ASHRAE HQ’s Living Lab Provides IEQ, Energy Consumption Data
ASHRAE dedicated their newly renovated LEED Platinum corporate headquarters in Atlanta, GA, in October 2008. The two-story building, originally constructed in 1965, was redesigned to serve as a living lab and learning center and to showcase sustainable technologies.
The many resource-conserving features of the facility have resulted in impressive savings, including a 31% energy consumption savings and a 46% reduction in water consumption. Today, we are fortunate to have the ability to use data collected in the living lab to measure the impact of high-efficiency MERV13–15+ filtration systems on indoor environmental quality, energy consumption, operational costs, and environmental footprints.
For the renovation, ASHRAE partnered with several companies to provide technical expertise and equipment. Dynamic Air Quality Solutions was selected for its ability to meet several of the key project requirements related to IEQ, including:
• An easily maintainable and secure facility with low utility and maintenance costs;
• Excellent IEQ to facilitate occupant productivity by providing a comfortable environment;
• Minimize environmental impact; and
• Achieve LEED Certification.
Dynamic V8 Air Cleaning Systems, relatively new at the time, were installed throughout the building. Twelve Dynamic V8 systems were installed in accessible filter boxes used with ClimateMaster ground-source heat pumps on the second level, and 22 were installed in filter boxes used with Daikin variable-refrigerant fan coils serving the first floor. An additional Dynamic V8 system was installed in a Trane dedicated outside air system to clean incoming ventilation air and protect heat recovery wheels.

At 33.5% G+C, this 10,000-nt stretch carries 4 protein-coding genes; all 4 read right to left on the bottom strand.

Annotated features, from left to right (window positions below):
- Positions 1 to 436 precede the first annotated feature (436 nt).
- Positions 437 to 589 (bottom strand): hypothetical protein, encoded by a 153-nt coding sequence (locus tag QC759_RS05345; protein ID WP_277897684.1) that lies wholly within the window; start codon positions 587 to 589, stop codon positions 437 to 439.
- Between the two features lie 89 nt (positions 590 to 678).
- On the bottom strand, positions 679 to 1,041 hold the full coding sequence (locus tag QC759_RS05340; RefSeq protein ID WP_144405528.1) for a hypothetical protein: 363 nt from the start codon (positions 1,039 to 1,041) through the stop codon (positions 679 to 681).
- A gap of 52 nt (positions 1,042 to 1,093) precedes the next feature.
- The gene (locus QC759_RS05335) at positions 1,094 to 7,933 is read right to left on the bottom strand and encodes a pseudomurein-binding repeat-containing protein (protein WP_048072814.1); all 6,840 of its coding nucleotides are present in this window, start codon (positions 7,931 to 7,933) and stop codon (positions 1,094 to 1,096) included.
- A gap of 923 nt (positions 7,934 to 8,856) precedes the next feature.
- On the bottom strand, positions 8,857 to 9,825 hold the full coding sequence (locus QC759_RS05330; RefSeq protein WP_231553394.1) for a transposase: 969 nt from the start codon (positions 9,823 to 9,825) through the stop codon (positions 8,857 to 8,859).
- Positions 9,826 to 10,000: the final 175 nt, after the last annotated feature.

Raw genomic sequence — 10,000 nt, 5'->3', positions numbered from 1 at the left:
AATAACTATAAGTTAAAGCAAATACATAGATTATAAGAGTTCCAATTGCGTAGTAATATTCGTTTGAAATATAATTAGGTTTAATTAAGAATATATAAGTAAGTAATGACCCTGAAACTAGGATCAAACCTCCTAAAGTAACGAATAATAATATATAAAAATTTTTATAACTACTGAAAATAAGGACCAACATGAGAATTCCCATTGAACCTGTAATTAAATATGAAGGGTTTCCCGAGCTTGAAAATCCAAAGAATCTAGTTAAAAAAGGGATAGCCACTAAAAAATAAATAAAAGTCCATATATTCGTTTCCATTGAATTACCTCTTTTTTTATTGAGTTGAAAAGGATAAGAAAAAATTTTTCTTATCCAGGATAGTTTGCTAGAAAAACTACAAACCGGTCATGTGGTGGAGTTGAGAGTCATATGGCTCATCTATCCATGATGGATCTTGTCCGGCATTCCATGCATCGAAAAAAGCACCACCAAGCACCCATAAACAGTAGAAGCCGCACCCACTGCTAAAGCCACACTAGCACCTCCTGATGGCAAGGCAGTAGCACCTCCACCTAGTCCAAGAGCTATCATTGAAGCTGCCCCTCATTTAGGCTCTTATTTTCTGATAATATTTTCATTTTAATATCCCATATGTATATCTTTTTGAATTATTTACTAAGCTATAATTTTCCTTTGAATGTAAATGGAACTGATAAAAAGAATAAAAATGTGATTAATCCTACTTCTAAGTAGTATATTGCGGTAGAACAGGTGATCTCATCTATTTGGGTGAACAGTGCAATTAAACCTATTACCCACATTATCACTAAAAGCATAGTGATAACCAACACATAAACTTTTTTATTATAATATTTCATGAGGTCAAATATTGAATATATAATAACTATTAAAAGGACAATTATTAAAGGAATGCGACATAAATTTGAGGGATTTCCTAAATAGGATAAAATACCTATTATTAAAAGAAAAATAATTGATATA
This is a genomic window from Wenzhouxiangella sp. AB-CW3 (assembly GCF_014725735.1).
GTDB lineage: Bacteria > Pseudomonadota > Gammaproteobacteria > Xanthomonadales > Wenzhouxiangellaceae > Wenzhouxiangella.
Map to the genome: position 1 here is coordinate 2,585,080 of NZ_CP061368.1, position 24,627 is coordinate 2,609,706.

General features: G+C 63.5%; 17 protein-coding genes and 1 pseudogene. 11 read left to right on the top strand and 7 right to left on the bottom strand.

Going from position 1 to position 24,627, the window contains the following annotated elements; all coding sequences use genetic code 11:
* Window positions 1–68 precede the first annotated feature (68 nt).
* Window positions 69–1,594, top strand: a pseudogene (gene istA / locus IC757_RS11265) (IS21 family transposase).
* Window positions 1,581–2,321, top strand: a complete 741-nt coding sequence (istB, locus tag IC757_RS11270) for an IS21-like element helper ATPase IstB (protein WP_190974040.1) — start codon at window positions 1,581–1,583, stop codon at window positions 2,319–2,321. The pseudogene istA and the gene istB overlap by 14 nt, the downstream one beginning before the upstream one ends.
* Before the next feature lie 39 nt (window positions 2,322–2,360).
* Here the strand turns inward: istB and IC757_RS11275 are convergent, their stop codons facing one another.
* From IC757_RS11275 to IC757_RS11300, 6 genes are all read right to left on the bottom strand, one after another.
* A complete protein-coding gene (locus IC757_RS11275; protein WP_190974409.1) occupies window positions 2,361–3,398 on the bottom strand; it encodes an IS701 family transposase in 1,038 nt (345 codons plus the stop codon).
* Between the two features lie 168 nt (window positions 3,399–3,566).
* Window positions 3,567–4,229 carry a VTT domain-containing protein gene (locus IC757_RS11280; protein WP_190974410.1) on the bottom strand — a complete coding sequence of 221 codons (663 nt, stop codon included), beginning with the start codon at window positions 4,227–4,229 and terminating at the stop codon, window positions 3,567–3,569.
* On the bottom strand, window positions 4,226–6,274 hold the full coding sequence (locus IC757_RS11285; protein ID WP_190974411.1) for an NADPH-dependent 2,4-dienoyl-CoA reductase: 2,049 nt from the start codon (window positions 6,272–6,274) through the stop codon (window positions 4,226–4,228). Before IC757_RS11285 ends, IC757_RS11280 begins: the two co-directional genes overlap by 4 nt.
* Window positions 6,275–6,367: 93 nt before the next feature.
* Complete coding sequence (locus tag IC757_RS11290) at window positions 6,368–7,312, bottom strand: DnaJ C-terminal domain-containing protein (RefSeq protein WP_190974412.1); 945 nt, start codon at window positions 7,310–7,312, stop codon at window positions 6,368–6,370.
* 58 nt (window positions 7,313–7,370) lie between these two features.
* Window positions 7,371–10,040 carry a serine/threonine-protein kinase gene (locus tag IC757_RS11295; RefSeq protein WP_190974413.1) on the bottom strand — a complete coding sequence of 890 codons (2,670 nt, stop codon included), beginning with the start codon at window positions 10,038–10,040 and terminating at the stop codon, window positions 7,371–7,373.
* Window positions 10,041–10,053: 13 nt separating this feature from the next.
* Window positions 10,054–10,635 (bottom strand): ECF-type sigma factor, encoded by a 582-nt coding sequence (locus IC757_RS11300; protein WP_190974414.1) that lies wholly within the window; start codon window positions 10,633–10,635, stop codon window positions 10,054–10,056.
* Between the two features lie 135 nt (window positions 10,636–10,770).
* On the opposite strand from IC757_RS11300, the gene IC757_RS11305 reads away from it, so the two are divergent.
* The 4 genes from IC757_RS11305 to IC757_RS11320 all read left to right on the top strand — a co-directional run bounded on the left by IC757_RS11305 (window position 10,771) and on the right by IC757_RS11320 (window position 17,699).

Each system met the LEED IEQ credit 3.0 requirement of minimum MERV13 and is electronically monitored for operating static pressure using an Automated Logic browser-based building automation system that allows real time monitoring 24/7.
Indoor environmental quality
Interior building materials and furniture used throughout the building are low-emitting. Smoking is prohibited. This means, like most new or updated buildings in urban environments today, that outdoor air is more likely to be more polluted than indoor air. Tests using Aircuity OptiNet air-quality monitors have shown that the indoor air has been consistently more than 50% cleaner than ambient outdoor air in terms of both small particles (PM 2.5 and PM 10) and gas-phase contaminants (TVOCs).
Historically, filter efficiency has been at odds with energy efficiency. This is not the case today. The Dynamic V8 Air Cleaning Systems used in the building have the ability to improve IAQ and reduce electricity costs simultaneously by reducing fan energy through a lower system static pressure drop (resistance to airflow). The higher the pressure drop, the harder the HVAC system motor(s) work to deliver the required air flow. A reduction in static pressure drop has a tremendous impact on energy costs. Filter media like those used in the Dynamic V8 Air Cleaning System produce pressure drops that are lower than high-efficiency passive filters, while still maintaining high dust loading capacities.
Operational cost savings